Introduction to Features

Let's start out by taking a look at the most important features of the Visual Studio .NET IDE debugger.You will take a detailed look at all of these as the chapter progresses. Many of these features have existed in the Visual Studio 6.0 IDEs; however, not all were previously available when debugging traditional ASP pages in Visual InterDev.

Call Stack

The call stack enables you to display the list of functions currently called. As the name implies, this can be imagined simply as a stack. (As functions are called from within function, which, in turn, are called from within functions, a stack is created.) With the call stack viewer, you can look at this stack and jump forward and backward into the stack to debug at any point in the chain. Figure 7.1 shows the call stack in action.

Command Window

If you have used the Visual Basic IDE previously, the command window will be quite familiar to you.The command window enables you to execute program statements separately from the running program. For example, if you want to set a variable equal to a new value, or if you want to print the value of a variable, or even if you want to create an object and call some methods on it, you can do it from this window. Figure 7.2 shows how the command window can be used.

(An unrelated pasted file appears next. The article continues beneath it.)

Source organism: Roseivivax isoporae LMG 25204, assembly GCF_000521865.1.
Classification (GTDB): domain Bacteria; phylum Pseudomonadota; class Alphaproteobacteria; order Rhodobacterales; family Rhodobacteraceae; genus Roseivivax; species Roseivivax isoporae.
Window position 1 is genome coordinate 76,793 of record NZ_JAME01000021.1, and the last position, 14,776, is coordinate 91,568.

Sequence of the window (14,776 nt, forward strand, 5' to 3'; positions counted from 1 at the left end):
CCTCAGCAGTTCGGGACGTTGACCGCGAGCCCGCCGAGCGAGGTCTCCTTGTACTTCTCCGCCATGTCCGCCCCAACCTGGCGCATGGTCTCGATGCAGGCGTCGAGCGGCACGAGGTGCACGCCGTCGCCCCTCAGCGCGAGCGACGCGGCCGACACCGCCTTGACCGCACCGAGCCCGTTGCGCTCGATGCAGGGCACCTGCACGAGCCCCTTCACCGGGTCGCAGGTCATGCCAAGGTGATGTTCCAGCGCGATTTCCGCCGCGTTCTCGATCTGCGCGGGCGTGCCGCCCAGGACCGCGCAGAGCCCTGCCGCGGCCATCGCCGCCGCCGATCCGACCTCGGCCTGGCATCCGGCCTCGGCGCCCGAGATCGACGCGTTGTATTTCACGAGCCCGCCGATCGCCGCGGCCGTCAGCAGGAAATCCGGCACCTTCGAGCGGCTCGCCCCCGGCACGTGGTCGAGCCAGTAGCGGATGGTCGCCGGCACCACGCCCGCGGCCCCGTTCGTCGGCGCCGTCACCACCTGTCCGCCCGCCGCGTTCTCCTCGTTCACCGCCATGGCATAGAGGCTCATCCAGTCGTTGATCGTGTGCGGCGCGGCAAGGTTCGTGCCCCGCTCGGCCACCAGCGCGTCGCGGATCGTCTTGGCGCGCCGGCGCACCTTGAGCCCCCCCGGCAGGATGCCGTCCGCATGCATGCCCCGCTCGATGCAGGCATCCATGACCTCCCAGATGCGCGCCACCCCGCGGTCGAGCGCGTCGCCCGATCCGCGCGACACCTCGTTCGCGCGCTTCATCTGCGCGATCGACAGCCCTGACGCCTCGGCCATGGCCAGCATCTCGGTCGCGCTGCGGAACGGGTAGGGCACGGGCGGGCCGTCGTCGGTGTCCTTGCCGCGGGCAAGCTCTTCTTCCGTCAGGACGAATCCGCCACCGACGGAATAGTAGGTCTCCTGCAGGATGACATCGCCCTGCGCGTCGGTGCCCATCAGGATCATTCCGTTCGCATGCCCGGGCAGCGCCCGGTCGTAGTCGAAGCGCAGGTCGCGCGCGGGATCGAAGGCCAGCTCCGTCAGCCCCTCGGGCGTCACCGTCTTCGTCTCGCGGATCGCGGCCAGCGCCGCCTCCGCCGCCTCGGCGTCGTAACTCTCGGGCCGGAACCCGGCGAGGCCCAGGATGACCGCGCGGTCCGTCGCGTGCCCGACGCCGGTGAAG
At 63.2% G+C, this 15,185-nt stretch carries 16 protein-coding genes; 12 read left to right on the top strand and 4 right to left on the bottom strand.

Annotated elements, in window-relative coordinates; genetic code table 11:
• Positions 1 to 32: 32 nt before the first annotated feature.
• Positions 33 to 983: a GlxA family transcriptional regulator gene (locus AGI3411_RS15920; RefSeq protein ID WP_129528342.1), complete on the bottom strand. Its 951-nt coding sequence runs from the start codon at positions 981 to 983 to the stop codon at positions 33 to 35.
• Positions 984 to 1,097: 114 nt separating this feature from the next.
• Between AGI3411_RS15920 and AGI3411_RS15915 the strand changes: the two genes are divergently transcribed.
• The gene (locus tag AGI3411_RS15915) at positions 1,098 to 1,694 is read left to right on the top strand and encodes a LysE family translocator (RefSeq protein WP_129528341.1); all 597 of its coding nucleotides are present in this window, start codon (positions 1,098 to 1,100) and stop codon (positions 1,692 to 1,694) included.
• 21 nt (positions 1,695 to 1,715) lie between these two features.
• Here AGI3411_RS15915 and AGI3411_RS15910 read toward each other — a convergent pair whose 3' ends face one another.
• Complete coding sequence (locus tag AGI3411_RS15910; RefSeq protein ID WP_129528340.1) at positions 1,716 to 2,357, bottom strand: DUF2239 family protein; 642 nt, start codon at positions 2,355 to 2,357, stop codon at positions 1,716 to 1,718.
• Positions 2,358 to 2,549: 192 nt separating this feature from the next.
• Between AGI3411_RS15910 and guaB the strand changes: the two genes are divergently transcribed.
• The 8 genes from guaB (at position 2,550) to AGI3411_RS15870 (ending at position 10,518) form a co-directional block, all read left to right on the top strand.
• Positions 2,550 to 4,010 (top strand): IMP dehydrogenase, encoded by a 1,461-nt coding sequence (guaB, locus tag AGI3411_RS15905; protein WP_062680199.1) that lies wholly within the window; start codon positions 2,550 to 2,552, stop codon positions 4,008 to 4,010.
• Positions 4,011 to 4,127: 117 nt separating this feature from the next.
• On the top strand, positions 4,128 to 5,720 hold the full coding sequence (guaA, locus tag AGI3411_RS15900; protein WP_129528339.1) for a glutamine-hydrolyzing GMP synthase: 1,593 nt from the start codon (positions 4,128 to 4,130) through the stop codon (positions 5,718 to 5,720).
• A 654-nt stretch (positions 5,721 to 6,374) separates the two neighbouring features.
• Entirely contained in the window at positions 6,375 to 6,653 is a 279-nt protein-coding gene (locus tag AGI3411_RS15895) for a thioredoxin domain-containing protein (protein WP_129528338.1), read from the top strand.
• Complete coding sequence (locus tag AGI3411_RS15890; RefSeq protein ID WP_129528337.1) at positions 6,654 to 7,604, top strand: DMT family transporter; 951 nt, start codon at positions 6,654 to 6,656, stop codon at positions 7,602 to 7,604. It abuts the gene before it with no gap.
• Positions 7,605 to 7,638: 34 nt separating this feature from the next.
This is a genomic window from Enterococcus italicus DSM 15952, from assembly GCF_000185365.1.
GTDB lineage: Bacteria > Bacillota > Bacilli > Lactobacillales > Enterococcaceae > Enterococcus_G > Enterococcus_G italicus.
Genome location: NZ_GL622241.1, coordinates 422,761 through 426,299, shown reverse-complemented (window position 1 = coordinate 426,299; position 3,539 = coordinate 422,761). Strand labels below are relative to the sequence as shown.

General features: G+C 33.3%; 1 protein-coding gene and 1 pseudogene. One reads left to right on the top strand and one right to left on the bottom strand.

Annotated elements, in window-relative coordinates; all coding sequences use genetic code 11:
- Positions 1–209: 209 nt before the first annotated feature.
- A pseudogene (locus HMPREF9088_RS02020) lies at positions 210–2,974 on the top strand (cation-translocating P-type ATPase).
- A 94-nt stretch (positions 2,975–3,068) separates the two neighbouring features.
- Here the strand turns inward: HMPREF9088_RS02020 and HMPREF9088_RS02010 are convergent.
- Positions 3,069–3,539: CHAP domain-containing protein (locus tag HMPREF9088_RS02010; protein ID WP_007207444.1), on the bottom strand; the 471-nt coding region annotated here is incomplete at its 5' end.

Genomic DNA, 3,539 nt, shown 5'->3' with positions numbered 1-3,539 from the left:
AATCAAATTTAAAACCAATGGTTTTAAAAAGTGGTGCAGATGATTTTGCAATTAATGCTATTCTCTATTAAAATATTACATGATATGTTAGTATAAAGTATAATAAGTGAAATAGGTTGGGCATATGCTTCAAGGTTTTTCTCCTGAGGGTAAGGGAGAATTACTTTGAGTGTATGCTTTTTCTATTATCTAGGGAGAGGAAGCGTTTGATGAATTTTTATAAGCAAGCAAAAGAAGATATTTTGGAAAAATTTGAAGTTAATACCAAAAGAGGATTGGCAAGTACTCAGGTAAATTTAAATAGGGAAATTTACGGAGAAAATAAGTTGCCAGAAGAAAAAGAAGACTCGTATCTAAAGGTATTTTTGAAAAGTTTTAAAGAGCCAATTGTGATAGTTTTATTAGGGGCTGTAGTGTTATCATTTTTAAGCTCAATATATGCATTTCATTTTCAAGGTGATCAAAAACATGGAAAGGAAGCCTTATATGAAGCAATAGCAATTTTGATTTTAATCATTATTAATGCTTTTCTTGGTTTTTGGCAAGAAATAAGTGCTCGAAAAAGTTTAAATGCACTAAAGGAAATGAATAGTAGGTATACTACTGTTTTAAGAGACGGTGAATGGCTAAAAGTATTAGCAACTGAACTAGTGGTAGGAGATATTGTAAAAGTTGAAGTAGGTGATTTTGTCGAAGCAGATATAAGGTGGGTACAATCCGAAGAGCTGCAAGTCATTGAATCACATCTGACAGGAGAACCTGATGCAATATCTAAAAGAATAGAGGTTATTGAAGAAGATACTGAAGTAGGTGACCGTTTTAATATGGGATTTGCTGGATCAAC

Breakpoints

Breakpoints enable you to stop the execution of a program at a defined point either in all instances or based on a certain set of criteria. The easiest way to set a breakpoint is to click in the gray left margin next to the line where you want to stop. The IDE drops a red "dot" in the margin; when you start the program in debug mode, it stops at that specified position. By popping up the breakpoint window from the debugging windows at the bottom of the screen, you can see all breakpoints currently set in the system. Figure 7.3 shows an example of the breakpoint window.

Watch Window

The watch window can be used to watch the contents of a variable or series of variables. This window also enables you to change the value of a variable, which can be quite useful in debugging applications.You can see an example of the watch window in Figure 7.4.

Tracing